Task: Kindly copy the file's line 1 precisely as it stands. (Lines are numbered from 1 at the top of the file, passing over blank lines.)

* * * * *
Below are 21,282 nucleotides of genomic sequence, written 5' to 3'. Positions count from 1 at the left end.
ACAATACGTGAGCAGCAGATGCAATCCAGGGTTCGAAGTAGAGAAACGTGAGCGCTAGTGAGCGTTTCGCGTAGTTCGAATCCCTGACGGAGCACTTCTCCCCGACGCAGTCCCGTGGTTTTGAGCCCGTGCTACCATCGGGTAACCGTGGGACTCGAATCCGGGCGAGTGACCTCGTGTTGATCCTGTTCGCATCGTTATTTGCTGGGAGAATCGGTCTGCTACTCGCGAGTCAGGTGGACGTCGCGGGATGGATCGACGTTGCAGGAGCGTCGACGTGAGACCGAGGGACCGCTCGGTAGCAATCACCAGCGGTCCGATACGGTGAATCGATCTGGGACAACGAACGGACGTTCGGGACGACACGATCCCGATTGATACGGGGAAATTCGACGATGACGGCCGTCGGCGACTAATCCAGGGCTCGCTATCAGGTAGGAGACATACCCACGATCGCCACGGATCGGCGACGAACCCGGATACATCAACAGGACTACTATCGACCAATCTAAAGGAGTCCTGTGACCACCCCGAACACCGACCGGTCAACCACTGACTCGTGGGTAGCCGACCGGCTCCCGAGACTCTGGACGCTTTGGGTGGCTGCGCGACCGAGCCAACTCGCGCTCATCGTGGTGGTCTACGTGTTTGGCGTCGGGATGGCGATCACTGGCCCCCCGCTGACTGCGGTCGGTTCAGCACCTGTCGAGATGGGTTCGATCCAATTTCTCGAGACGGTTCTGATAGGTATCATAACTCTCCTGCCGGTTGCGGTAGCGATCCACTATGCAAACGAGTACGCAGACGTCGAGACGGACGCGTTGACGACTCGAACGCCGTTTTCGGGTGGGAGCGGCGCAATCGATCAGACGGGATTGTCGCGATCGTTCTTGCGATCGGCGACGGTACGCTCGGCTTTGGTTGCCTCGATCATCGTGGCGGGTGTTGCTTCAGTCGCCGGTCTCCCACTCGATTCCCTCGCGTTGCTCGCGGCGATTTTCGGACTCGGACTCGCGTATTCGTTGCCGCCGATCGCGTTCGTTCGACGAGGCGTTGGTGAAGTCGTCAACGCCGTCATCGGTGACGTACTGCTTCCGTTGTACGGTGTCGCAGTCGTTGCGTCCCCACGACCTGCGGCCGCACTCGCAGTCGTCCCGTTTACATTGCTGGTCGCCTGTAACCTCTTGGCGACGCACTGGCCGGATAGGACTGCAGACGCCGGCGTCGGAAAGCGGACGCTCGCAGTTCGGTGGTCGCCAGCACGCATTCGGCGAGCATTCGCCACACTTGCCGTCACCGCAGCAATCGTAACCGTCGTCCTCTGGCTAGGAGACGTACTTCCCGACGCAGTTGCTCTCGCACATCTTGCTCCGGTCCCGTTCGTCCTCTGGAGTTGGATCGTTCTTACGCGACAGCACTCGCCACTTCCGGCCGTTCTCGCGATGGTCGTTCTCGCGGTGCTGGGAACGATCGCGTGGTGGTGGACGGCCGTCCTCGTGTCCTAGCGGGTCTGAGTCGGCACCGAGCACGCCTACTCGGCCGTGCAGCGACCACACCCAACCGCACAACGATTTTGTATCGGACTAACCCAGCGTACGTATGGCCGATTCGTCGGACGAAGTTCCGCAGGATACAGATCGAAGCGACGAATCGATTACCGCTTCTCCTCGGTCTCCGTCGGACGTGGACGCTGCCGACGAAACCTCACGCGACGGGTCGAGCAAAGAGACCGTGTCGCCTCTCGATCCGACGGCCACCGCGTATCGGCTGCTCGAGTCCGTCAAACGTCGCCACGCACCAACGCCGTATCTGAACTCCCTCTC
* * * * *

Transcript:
Below are 21,282 nucleotides of genomic sequence, written 5' to 3'. Positions count from 1 at the left end.